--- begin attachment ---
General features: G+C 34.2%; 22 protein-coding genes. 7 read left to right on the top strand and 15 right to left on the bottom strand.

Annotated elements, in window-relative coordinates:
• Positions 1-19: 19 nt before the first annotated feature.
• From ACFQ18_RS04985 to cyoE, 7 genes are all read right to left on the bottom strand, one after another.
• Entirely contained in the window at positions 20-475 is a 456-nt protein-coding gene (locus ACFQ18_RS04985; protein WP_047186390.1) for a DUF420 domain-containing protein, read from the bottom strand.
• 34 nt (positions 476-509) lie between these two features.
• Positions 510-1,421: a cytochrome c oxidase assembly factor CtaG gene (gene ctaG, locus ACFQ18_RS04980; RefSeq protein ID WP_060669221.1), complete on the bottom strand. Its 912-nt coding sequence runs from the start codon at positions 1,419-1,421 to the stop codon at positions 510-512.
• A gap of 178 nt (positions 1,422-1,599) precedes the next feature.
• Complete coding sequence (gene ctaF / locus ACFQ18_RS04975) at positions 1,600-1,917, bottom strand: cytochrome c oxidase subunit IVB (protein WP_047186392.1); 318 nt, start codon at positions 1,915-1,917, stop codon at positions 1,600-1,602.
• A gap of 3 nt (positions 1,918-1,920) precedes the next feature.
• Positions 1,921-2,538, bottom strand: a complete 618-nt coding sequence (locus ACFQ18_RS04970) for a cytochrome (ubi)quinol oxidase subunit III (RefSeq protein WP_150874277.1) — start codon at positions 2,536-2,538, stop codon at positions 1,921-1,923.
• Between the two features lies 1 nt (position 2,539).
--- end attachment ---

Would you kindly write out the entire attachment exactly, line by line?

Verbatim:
General features: G+C 34.2%; 22 protein-coding genes. 7 read left to right on the top strand and 15 right to left on the bottom strand.

Annotated elements, in window-relative coordinates:
• Positions 1-19: 19 nt before the first annotated feature.
• From ACFQ18_RS04985 to cyoE, 7 genes are all read right to left on the bottom strand, one after another.
• Entirely contained in the window at positions 20-475 is a 456-nt protein-coding gene (locus ACFQ18_RS04985; protein WP_047186390.1) for a DUF420 domain-containing protein, read from the bottom strand.
• 34 nt (positions 476-509) lie between these two features.
• Positions 510-1,421: a cytochrome c oxidase assembly factor CtaG gene (gene ctaG, locus ACFQ18_RS04980; RefSeq protein ID WP_060669221.1), complete on the bottom strand. Its 912-nt coding sequence runs from the start codon at positions 1,419-1,421 to the stop codon at positions 510-512.
• A gap of 178 nt (positions 1,422-1,599) precedes the next feature.
• Complete coding sequence (gene ctaF / locus ACFQ18_RS04975) at positions 1,600-1,917, bottom strand: cytochrome c oxidase subunit IVB (protein WP_047186392.1); 318 nt, start codon at positions 1,915-1,917, stop codon at positions 1,600-1,602.
• A gap of 3 nt (positions 1,918-1,920) precedes the next feature.
• Positions 1,921-2,538, bottom strand: a complete 618-nt coding sequence (locus ACFQ18_RS04970) for a cytochrome (ubi)quinol oxidase subunit III (RefSeq protein WP_150874277.1) — start codon at positions 2,536-2,538, stop codon at positions 1,921-1,923.
• Between the two features lies 1 nt (position 2,539).